If you are planning to make a purchase on the dark web, you should really take the time to learn how PGP encryption works. It's actually not that difficult and this guide aims to make it as easy as possible for beginners. PGP stands for 'Pretty Good Privacy' and is an encrypted method of sending and receiving messages which can only be read by a specifically intended recipient. Many markets provide an auto-encryption option when providing a vendor with your address, but in this instance you are putting your trust entirely in the market. For best security, you should encrypt yourself to be 100% sure that your message cannot be read by anyone else.
In addition to the sending and receiving of encrypted messages, PGP provides a means of Two Factor Authentication (2FA) which some markets now mandate. This provides some protection to your account by not relying solely on a password and adding another layer of identity verification - important for protecting any funds you may have within a market.
Windows users: Kleopatra is included as part of a package called Gpg4win which can be downloaded here. Note that whilst you will be asked for a donation, this is entirely optional. Save the .exe file and run it. After selecting your language, ensure that GNuPG and 'Kleopatra' are selected and proceed (other components are optional but not necessary).
Next, specify the destination folder (usually Program Files by default) then select install. After a short installation time, select 'Run Kleopatra' to open the application.
Linux users: Kleopatra can be found in the software managers of many different Linux distributions such as Linux Mint. If your distribution does not have it listed however, or if you prefer not to use an application manager, you can download Kleopatra directly from here: https://pkgs.org/download/kleopatra. The installation process will vary slightly according to your build, but it is generally very quick and straightforward. From here on, the processes are virtually identical whichever operating system you are using.
You will then be prompted to enter a name and email address. It is advisable to populate the name field so people can easily identify you PGP key should they need to send you a message. Ideally it should match or be very similar to the name you go by on your dark web market profile. The email address field can be left blank, but if you do choose to populate it, enter a fake email address, not your real one!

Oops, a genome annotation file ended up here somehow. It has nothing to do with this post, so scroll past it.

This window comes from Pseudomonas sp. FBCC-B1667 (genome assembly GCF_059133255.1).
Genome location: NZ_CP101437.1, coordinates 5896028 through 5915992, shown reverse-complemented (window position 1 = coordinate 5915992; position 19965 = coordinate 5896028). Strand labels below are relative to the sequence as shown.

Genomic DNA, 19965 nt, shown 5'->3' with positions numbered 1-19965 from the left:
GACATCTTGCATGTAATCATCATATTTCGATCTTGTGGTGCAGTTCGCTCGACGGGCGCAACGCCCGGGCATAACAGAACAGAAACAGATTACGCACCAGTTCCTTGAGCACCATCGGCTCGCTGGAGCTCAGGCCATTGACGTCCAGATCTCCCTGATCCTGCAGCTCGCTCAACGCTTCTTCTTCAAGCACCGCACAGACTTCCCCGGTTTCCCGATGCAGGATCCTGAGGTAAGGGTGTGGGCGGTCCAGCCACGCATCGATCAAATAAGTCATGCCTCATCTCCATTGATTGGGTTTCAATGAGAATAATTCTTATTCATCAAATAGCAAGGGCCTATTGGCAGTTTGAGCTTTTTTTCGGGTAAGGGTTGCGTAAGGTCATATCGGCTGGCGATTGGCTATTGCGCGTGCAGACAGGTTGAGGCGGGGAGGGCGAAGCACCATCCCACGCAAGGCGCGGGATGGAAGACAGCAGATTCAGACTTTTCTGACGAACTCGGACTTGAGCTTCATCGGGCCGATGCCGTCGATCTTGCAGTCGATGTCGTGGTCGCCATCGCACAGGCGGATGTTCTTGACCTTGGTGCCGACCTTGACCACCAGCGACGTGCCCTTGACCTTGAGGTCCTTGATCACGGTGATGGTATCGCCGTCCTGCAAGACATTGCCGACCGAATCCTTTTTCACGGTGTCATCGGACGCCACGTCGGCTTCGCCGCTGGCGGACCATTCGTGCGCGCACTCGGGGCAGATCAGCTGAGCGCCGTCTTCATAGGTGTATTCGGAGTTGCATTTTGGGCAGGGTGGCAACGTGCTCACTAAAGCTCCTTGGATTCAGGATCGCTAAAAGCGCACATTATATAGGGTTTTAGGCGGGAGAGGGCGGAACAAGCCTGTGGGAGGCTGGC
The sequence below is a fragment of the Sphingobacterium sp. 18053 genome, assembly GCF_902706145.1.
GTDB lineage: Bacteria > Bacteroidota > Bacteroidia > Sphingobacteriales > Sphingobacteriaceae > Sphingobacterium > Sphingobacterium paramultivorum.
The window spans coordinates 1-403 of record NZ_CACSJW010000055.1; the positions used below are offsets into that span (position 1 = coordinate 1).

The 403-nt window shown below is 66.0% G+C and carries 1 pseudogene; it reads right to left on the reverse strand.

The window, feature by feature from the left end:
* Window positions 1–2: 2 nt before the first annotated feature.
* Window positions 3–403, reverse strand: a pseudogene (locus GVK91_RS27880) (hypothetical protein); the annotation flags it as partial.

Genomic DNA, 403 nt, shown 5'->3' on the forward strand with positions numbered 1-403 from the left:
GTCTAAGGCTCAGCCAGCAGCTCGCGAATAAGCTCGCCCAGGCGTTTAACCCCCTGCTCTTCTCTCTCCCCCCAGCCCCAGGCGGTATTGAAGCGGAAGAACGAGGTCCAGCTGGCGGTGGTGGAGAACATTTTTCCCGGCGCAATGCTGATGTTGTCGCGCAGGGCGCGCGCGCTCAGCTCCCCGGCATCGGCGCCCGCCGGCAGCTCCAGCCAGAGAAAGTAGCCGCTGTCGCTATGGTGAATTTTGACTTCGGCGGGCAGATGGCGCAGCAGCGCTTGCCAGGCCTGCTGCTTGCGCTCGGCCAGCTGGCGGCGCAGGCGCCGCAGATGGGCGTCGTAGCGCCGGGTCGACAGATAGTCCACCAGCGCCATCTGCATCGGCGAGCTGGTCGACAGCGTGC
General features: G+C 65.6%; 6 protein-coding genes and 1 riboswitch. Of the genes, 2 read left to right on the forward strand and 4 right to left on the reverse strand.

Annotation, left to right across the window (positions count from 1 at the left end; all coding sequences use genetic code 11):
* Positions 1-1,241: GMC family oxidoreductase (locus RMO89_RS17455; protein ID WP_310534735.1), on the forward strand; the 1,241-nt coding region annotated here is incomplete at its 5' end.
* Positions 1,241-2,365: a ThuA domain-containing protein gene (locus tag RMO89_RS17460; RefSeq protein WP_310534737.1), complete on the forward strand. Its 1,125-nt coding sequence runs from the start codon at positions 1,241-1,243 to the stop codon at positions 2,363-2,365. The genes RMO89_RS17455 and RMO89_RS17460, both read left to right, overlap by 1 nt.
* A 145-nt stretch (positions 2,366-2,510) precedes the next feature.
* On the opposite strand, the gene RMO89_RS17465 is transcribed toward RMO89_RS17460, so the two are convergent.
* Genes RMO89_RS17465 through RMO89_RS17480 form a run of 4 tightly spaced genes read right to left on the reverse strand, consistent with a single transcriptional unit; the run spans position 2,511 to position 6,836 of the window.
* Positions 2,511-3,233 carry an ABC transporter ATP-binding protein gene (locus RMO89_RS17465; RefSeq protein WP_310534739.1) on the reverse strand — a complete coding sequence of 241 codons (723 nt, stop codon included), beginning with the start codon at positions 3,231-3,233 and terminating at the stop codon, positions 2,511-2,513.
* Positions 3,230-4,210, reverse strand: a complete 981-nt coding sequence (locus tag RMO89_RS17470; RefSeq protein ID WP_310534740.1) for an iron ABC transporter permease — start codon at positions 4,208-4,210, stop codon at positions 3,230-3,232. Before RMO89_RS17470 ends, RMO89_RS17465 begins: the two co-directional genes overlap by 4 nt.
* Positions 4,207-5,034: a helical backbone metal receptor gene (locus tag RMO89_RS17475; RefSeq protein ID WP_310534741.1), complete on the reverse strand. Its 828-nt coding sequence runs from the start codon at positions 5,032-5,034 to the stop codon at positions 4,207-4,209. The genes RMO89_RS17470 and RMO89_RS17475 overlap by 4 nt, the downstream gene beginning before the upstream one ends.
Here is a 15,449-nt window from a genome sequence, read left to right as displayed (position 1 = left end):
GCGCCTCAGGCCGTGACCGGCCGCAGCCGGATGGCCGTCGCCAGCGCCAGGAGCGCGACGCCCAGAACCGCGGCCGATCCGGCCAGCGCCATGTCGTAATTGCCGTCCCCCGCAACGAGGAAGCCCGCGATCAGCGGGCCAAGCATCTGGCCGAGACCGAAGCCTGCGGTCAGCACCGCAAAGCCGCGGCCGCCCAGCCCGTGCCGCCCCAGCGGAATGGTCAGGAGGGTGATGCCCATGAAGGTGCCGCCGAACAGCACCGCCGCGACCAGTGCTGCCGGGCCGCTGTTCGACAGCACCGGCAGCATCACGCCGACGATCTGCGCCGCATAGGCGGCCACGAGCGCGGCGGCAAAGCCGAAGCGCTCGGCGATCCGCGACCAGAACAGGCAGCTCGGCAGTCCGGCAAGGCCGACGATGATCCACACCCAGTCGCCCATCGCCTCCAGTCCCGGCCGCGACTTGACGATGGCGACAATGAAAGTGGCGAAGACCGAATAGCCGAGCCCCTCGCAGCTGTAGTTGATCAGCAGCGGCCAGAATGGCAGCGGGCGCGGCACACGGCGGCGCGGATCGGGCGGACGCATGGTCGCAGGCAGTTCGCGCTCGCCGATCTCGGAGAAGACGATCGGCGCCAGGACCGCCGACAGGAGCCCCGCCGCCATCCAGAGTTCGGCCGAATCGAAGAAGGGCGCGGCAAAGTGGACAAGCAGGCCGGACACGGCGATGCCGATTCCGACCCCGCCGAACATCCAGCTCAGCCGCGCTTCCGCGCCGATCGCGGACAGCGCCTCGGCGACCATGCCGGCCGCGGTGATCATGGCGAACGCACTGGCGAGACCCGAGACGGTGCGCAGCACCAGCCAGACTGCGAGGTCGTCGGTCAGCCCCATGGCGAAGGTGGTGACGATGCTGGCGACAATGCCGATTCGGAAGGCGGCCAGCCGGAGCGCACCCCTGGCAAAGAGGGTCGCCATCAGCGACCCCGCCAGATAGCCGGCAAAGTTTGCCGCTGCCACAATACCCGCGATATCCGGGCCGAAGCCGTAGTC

It is strongly recommended you tick 'Protect the generated key with a passphrase' to provide an added safeguard. Before clicking 'Create', be sure to select 'Advanced Settings' first.
Depending on your version of Kleopatra, the default settings may vary. In order to maximise security and compatibility with clients other users may have, we recommend selecting 'RSA' and '4,096 bits'. Signing, Certification and Encryption should all be ticked (Authentication is optional). You can choose whether to have a 'Valid until' date. If this is selected, your PGP key will expire on the specified date. This can be a good security feature if you wish to rotate keys regularly, but if you don't want the restriction of an expiration, simply untick this box.
If you opted for a passphrase (recommended), you will be prompted to select this next (be sure to remember it). Your key pair will then be generated.
You can simply select 'Finish' at this stage.
In the certificates screen of Kleopatra (the default screen when you open the application), right click on the name of the key you just created and you will be presented with the following options:
Select 'Export' then when prompted, save the file to your preferred location (you can rename it if you wish). By default the file type should be shown as 'OpenPGP Certificates'. This file can be opened up in a text editor such as Notepad or Leafpad and should look something like this:
A public PGP will always begin with:
-----BEGIN PGP PUBLIC KEY BLOCK-----
and end with:
-----END PGP PUBLIC KEY BLOCK-----
If you need to make a backup of your private key to import to a different software application or another system, this can be done by selecting 'Backup Secret Keys' instead of export. These will look very similar to public keys but will start and end with the word 'PRIVATE' instead of 'PUBLIC'.
If prompted whether you wish to certify, you can just select no (it's really not necessary). Their public key should now have appeared in your keys list. To prepare an encrypted message for them, create the message first in notepad or any text editor, then copy it. Next go to Tools > Clipboard > Encrypt. Select 'Add Recipient' and choose the key of the person you wish to send a message to, then click 'Next'.
An encrypted message will now be saved in your clipboard and will look something like this:
Simply paste and send this to the recipient, and ONLY they will be able to view the true contents since they hold the corresponding private key.
When using 2FA for logging into a market, you will be sent a message which you will need to decrypt in this manner. You will then be asked to paste a randomly generated code into the specified box which will then verify your identify and allow you to login.
That's all the basics of using PGP covered. It is well worth the time investment to learn this in order to improve your security when using the darknet.